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|19th August 2010, 16:42||#1051|
But, why do you need yellow lights? The fog lights need not be yellow. I found out about that last year during my research on fog lights.
Do Fog Lights Really Work?, Alaska Science Forum
Look for images of fog lights from Warn, they are all white.
Last edited by Samurai : 19th August 2010 at 17:24.
|20th August 2010, 00:13||#1052|
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I am pretty surprised by these findings. I always thought that yellow had more penetrating ability in fog and snow. May be on a clear night, it has no additional value.
Lemme try these and give a feedback. And thanks for all the info, and descriptive night shots of the spread pattern of the fog lamps.
Just one query, a traffic cop has told me that it is not mandatory to cover the fog lamps as long as they are installed below the car headlamps. Anything above the height of the head lamps can be challaned.
Is this info correct?
Last edited by wanderhermit : 20th August 2010 at 00:14.
|20th August 2010, 10:41||#1053|
Join Date: Dec 2008
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I was under the impression that yellow lights offer better penetration and visibility in fog as well
That said, I know that WARN, Roo lights, Lightforce etc. mostly have clear lenses, but then they also offer coloured filters for them. What are they for? My guess is:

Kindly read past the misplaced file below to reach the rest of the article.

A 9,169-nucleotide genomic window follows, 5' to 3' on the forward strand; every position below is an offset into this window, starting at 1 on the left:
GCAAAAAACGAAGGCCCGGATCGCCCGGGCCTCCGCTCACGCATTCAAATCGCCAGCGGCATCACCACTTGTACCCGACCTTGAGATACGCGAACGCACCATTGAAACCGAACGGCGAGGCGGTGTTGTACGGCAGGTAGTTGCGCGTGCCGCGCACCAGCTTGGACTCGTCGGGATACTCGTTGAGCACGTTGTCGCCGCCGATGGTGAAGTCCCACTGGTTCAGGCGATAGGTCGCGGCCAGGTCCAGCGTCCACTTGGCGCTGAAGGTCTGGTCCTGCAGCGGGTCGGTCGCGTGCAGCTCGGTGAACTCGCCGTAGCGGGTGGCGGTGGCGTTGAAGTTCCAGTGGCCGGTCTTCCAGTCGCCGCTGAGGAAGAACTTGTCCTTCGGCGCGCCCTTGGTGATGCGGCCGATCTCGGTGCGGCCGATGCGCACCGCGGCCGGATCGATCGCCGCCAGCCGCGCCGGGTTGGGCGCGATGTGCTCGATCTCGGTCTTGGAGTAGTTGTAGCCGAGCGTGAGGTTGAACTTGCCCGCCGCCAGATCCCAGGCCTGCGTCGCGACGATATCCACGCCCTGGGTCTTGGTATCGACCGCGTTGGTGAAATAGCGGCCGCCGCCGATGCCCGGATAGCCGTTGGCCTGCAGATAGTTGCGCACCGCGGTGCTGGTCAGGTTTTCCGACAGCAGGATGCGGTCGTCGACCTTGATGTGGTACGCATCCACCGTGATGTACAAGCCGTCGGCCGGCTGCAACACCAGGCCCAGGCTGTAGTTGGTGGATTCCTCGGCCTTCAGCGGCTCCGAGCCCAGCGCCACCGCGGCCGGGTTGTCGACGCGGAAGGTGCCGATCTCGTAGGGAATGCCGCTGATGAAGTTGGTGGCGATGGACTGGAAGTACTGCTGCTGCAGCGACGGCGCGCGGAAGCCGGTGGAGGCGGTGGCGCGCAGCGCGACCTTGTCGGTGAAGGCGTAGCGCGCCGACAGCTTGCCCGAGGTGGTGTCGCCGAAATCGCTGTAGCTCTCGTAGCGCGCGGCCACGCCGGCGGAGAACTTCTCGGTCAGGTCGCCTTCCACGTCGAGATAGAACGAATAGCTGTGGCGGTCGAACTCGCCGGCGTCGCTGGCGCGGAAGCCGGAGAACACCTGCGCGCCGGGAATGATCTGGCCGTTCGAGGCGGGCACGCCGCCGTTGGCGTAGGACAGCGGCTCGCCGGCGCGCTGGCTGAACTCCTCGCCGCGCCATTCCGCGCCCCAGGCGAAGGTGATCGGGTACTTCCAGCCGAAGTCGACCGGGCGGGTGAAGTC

|20th August 2010, 16:11||#1055|
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That's why you see the Delhi taxiwala's switch off their headlights and drive with only the parking lights on in fog ??
|21st August 2010, 00:42||#1056|
The primary headlights was creating a white wall in front of me. So I switched off the headlights, and turned on all the 4 work lamps which now play the role of fog lights in my Jeep.
It worked beautifully I get only 20mts of good illumination, but I can see through the fog and clearly see the borders of the road. I have never been able to see through fog this clearly. I could drive as if there was no fog.
I am typing this from the homestay in Somvarpet. The Bang bros on a 11 vehicle convoy in still on the way, they must be closing on Hunsur by now.
Sachin and I reached Somvarpet around 10:45PM. My Jeep is having a small hickup, it is switching off if I stay in idle. Even while driving, if I come to neutral at a stop, and be in idle for few seconds, the engine switched off. Sachin says idle setting is low, it can be fixed in the fuel pump. Gotta find out how to do it, in the morning.